A WORKING bee to celebrate the contribution of volunteers will be held by the Friends of Patterson River and Parks Victoria at Patterson River on Saturday 19 May. Saturday’s working bee will be a chance for people to make a difference. Whether a new or existing volunteer, everyone is welcome to join in, meet new people and enjoy the outdoors. Activities on the day will include planting, mulching, pruning and an afternoon tea. “It’s well known that healthy parks contribute significantly to the health of people and wellbeing of our communities,” Parks Victoria area chief ranger Reece Taranto said. “Volunteering in our parks and waterways is a great way to connect with nature and enjoy the great outdoors. “There are significant social, physical and mental health benefits from to getting involved in our parks and waterways as a volunteer.” National Volunteers Week from 21-27 May celebrates the generous contribution of more than 6 million Australians who volunteer their time each year. This year’s National Volunteers Week theme ‘Give a little. Change a lot.’ speaks of the profound impact volunteers have on their communities through giving up their time. In Victoria, volunteers contribute more than 220,000 hours each year to protecting and enhancing more than 150 parks and waterways with Parks Victoria, the equivalent of $7.7 million worth of voluntary hours supporting the environment. See parkconnect.vic.gov.au/volunteer or call 13 19 63 for more details.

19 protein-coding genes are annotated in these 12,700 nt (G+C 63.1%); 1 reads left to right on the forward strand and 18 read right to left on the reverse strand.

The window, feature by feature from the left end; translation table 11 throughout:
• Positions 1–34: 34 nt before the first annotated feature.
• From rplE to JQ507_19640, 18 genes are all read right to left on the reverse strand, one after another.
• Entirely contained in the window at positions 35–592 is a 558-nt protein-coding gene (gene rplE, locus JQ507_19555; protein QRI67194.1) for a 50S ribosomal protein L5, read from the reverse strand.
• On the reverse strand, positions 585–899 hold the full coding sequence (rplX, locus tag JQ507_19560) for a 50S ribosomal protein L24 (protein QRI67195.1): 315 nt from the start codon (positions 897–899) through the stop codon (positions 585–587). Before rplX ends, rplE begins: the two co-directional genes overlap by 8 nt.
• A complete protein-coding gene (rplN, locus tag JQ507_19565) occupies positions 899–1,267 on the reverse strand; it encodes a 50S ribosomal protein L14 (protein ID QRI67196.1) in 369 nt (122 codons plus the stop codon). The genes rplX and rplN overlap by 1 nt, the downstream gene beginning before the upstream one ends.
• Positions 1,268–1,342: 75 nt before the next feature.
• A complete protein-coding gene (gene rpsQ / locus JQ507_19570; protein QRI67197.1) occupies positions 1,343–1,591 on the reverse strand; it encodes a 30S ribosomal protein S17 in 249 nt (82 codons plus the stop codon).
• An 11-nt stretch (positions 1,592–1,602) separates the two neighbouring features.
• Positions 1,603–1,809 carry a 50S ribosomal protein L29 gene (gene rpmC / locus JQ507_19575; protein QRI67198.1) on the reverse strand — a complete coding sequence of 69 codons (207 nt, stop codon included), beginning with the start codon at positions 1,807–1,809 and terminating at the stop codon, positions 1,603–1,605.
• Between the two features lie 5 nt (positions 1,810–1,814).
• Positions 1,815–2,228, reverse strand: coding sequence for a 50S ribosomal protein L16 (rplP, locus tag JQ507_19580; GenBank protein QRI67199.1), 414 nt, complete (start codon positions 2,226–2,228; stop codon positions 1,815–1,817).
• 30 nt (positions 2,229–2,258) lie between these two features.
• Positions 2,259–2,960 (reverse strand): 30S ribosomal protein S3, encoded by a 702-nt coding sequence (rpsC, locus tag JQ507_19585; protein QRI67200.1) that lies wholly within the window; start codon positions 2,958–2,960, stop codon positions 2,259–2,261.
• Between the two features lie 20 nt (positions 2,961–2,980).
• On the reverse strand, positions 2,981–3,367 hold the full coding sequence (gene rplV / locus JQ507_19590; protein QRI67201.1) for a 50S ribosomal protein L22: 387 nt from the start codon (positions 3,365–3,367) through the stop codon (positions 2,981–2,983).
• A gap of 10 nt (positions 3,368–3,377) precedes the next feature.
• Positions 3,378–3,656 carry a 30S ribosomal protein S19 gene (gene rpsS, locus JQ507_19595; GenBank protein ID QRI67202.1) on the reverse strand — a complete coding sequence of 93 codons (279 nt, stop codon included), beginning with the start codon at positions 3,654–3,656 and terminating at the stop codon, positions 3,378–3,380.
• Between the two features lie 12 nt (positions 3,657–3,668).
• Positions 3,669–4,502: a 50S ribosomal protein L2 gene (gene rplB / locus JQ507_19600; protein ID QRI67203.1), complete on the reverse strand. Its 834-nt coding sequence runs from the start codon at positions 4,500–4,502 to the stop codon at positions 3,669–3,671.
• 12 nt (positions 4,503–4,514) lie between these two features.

Digging it: Bendigo Bank’s Peter Wolff, left, Todd, Cleo and Kingston mayor Steve Staikos at opening of new pathway. Picture: Gary Sissons

Paving way to early education WAYS to education take many paths and there is a new one set in concrete at Parkdale Preschool. A new pathway to replace an uneven gravel path in the preschool’s back garden was officially opened this month thanks to funding from Kingston Council and the Parkdale branch of Bendigo Bank.

The ribbon was cut on the new pathway on Saturday 5 May. “We are looking forward to seeing our children enjoy gross motor play including riding tricycles and bouncing balls on our new path,” Parkdale Preschool director Megan Miller said. The new pathway includes a roundabout for trikes.

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HEALTHCARE PROFESSIONALS

Stroke rehabilitation program

SOMEONE in Australia will have a stroke, every 9 minutes*. Optimum recovery following stroke has been linked to accessing specialised neurological or stroke specific rehabilitation. St John of God Frankston Rehabilitation Hospital (SJGFRH) offer rehabilitation to people who have suffered a stroke or other neurological condition. Their neurological team includes a rehabilitation physician, physiotherapist, occupational therapist, speech therapist, dietitian, social worker and pastoral carer. They offer stroke specific inpatient and outpatient programs where rehabilitation is tailored to meet the individual goals and needs of each patient they provide therapy to. Their physiotherapists will work with you to improve your walking, movement, strength, balance and sensory impairments. The therapy will aim to return you to as normal function as achievable including a focus on returning to everyday activity. They will establish an individualised exercise program within their fully equipped gymnasium and provide you with a home exercise program once discharged. If appropriate, you may also access their onsite heated hydrotherapy pool. Occupational therapists focus on functional goals and can work with you to improve management of